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Towards more picturesque speech
Sherwood Forest — where this Robin Hood is at —yesterday

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A preposition is a word, like “with” or “to” or “of”, with which you should not end a sentence — if you’re speaking Latin. Since you won’t be, you may put your preposition wherever you damn well please. Like the pendant’s aversion to the split infinitive, the stricture that “one should not end a sentence with a preposition” is a bogus grammatical rule to boldly be dismissive of.

Prepositions do the important but prosaic job of putting nouns and pronouns in relation to each other — “the cat sat on the mat”; “the sub-custodian droned on about gross negligence” and so on — so you have your work cut out if you want to put one at the end a sentence anyway. But, by all means, try to.

Whether or not they end sentences with them, lawyers can still have plenty of fun with prepositions. The easiest upgrade is to substitute normal prepositions with compound ones, cobbled together out of nouns, conjunctions and the other tiring flotsam and jetsam of the English language.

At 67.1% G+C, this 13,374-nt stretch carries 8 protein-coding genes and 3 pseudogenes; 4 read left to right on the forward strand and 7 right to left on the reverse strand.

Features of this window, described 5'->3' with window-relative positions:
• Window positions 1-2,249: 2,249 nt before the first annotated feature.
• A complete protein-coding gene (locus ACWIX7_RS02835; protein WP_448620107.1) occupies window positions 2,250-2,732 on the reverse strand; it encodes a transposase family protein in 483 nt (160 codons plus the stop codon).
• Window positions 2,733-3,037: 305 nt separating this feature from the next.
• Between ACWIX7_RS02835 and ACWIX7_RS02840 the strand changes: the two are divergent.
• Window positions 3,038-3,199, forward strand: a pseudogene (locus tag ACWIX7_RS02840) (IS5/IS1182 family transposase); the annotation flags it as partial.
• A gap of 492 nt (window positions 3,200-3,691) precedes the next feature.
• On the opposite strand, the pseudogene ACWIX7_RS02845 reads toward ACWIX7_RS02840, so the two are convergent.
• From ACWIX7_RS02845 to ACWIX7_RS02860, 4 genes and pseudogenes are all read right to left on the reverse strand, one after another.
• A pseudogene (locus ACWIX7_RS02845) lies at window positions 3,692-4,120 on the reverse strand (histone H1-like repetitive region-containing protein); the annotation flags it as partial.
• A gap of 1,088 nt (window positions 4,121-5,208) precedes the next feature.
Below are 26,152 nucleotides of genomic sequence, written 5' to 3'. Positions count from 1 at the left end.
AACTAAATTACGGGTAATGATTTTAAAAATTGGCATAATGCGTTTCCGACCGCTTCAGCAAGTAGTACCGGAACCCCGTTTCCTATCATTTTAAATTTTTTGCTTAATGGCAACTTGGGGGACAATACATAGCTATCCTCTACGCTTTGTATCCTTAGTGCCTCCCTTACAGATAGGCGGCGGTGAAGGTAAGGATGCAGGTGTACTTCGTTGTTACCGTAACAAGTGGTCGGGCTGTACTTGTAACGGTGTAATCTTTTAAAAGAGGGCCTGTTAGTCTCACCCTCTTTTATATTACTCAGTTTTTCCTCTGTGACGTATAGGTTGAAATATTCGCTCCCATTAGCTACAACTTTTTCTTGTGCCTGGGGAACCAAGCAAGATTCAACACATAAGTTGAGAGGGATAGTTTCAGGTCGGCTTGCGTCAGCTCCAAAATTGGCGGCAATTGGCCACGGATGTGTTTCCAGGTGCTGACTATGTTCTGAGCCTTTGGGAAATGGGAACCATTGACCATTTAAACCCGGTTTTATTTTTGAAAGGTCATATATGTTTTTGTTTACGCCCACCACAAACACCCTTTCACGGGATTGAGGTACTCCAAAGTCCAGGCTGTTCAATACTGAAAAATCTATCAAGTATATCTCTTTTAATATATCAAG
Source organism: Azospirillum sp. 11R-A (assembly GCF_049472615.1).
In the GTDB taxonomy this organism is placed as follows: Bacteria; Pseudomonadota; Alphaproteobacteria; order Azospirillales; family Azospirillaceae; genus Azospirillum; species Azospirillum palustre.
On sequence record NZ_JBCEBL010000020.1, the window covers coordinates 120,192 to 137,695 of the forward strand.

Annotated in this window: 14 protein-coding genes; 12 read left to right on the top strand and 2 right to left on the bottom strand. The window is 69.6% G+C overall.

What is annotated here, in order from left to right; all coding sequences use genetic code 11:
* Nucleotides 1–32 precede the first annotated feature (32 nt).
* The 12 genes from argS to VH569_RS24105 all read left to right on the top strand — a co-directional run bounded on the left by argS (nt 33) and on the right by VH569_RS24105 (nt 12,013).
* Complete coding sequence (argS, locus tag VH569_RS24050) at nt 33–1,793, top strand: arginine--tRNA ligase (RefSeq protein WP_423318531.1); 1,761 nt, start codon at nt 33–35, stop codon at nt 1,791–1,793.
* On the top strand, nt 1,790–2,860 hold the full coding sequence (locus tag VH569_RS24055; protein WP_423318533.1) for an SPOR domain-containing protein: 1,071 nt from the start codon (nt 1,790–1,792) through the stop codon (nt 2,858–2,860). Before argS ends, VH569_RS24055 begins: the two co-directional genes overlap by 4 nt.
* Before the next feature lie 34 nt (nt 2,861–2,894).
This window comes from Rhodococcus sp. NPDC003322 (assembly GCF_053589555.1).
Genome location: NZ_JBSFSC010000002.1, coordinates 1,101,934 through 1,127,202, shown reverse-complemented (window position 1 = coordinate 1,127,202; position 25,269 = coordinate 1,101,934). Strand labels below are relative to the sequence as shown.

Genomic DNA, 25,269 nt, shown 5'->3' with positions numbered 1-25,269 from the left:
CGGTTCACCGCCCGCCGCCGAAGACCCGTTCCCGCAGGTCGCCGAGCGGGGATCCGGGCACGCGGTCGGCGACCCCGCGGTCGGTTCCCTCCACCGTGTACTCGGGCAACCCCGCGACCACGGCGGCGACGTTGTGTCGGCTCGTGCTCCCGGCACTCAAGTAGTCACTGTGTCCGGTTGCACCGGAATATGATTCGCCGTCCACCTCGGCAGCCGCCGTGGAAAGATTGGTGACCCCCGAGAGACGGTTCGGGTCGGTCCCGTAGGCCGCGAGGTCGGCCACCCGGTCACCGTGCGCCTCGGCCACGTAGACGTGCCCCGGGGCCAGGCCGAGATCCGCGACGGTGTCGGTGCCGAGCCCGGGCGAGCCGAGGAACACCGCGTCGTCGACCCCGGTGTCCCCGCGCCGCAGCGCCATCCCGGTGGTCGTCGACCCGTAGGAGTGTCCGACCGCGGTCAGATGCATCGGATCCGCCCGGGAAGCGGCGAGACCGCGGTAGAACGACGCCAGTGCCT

One can also deploy misplaced prepositions to catch out humble-braggers and, at the same time, shame them as preposition pedants, using the handy cut-out-and-keep guide below.

“I say! You’ve made it into the Legal 500 as a globally recognised subject matter expert on LIBOR remediation! Again! Now that is some recognition you can truly, humbly, be proud of!”

How to deal with a preposition pedant

From an etiquette perspective, there is only one way of dealing with a preposition pedant, and it is as set out in the following dramatisation:

SCENE: Sherwood Forest, Nottinghamshire. An INNOCENT tourist, whom we expect hails from the Mid-West, accosts a local rambler. Little beknown to him, the rambler is a PEDANT.
Innocent: Say: where’s this Robin Hood at?
Pedant: You know, you really shouldn’t put a preposition at the end of a sentence.
Innocent: All right, then. (clears throat) Say: where’s this Robin Hood at, asshole?